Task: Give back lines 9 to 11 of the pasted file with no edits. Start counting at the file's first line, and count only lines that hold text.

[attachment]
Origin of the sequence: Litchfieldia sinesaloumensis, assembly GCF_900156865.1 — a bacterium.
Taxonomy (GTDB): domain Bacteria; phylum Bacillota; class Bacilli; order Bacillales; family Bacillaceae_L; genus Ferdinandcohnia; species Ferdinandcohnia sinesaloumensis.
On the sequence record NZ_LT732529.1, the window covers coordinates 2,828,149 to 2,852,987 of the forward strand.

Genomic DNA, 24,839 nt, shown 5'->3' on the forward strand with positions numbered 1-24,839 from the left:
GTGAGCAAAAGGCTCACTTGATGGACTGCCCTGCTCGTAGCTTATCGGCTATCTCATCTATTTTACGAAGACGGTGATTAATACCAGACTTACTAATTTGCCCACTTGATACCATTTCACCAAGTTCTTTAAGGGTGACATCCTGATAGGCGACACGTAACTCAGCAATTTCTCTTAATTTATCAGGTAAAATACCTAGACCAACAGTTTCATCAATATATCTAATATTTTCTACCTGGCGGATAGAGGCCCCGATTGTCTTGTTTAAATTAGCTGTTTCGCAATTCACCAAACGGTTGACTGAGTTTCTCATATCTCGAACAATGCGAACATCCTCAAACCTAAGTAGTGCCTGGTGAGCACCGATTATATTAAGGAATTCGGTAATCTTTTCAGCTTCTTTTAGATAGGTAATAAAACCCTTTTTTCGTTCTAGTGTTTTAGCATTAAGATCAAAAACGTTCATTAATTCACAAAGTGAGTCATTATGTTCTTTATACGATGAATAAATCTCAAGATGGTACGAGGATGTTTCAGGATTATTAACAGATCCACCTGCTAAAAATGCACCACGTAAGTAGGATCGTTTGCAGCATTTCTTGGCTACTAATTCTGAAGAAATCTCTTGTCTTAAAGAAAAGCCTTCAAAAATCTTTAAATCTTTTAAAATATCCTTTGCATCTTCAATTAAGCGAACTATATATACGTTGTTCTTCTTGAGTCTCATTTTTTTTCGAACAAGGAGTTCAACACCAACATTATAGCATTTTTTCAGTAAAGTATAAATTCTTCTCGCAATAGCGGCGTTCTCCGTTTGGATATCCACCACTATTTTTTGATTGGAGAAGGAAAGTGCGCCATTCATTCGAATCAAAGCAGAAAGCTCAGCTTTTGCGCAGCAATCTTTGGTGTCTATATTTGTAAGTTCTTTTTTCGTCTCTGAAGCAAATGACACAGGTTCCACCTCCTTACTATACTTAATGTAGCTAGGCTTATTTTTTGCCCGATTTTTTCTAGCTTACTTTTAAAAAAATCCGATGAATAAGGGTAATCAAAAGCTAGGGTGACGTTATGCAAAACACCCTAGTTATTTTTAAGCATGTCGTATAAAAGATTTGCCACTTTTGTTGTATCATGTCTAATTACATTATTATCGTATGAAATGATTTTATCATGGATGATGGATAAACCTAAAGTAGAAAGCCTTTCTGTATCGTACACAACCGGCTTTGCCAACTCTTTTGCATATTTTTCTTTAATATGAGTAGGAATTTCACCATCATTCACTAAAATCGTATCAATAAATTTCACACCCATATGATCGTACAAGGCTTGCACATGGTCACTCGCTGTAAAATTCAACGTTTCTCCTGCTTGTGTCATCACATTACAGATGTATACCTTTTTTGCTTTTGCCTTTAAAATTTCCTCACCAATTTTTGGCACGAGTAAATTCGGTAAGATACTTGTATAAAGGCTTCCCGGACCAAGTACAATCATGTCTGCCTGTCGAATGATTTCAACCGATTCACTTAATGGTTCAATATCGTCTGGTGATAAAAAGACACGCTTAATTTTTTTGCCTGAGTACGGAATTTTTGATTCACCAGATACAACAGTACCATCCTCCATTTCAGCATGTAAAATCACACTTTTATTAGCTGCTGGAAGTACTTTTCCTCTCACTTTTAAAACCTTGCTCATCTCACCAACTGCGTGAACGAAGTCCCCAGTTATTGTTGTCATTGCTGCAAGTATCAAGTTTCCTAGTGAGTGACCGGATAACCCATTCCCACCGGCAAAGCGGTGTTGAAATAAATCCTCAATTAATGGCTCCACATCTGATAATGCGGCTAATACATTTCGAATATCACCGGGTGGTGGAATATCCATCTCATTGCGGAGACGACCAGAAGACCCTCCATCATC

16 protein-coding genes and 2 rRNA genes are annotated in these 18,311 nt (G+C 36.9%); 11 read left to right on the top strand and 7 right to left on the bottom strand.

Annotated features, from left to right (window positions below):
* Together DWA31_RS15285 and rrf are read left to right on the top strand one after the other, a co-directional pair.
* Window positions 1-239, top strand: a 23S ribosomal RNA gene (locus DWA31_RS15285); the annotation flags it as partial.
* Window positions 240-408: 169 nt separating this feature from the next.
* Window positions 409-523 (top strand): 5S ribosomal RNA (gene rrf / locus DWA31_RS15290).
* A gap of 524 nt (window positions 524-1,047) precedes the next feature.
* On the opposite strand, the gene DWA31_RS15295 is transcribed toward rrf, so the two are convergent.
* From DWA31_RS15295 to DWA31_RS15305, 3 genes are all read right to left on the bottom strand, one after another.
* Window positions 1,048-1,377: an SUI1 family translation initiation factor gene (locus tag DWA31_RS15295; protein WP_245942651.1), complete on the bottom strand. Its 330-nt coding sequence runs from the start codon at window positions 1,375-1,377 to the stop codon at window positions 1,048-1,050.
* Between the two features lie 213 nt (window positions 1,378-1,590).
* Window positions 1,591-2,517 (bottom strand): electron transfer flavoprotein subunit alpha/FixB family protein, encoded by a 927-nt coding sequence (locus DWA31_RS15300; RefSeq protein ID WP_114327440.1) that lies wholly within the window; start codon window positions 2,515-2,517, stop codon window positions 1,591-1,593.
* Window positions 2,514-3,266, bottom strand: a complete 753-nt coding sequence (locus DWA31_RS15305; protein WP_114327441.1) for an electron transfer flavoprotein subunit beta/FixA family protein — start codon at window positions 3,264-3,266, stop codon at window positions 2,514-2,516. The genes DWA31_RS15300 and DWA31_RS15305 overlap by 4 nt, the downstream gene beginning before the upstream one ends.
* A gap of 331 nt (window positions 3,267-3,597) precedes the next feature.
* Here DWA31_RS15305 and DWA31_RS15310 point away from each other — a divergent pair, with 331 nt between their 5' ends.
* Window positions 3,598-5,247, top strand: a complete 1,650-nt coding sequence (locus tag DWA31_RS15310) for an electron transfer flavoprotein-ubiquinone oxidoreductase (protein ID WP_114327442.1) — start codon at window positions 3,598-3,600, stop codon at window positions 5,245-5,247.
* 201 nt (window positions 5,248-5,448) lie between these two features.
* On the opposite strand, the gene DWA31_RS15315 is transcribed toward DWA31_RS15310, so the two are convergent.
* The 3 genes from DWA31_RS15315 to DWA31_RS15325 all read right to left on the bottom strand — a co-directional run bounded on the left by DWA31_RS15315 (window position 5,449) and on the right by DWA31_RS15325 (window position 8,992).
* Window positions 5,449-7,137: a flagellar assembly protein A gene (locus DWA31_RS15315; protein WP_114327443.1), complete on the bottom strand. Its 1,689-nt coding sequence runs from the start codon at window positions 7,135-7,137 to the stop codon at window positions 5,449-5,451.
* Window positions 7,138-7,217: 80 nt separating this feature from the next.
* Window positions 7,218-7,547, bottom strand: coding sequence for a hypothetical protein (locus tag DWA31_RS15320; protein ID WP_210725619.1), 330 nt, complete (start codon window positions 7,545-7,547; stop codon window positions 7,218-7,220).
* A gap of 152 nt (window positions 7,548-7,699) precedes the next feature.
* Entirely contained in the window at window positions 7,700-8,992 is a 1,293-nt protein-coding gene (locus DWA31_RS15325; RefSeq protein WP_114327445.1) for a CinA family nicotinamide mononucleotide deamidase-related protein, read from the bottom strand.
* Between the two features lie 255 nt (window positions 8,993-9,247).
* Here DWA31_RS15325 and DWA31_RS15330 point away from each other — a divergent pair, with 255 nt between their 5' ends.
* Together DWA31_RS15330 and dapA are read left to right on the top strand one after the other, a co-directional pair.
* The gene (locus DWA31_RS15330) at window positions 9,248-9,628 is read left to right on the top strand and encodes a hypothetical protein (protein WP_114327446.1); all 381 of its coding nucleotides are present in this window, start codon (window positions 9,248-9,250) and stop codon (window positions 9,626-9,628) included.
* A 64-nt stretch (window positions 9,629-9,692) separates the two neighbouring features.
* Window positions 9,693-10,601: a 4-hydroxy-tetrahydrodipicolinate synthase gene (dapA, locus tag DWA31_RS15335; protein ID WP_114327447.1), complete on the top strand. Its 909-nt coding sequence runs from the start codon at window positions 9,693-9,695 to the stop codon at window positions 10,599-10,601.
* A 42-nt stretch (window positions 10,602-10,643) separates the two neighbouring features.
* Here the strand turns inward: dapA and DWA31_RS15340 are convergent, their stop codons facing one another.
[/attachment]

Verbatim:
* Window positions 1-239, top strand: a 23S ribosomal RNA gene (locus DWA31_RS15285); the annotation flags it as partial.
* Window positions 240-408: 169 nt separating this feature from the next.
* Window positions 409-523 (top strand): 5S ribosomal RNA (gene rrf / locus DWA31_RS15290).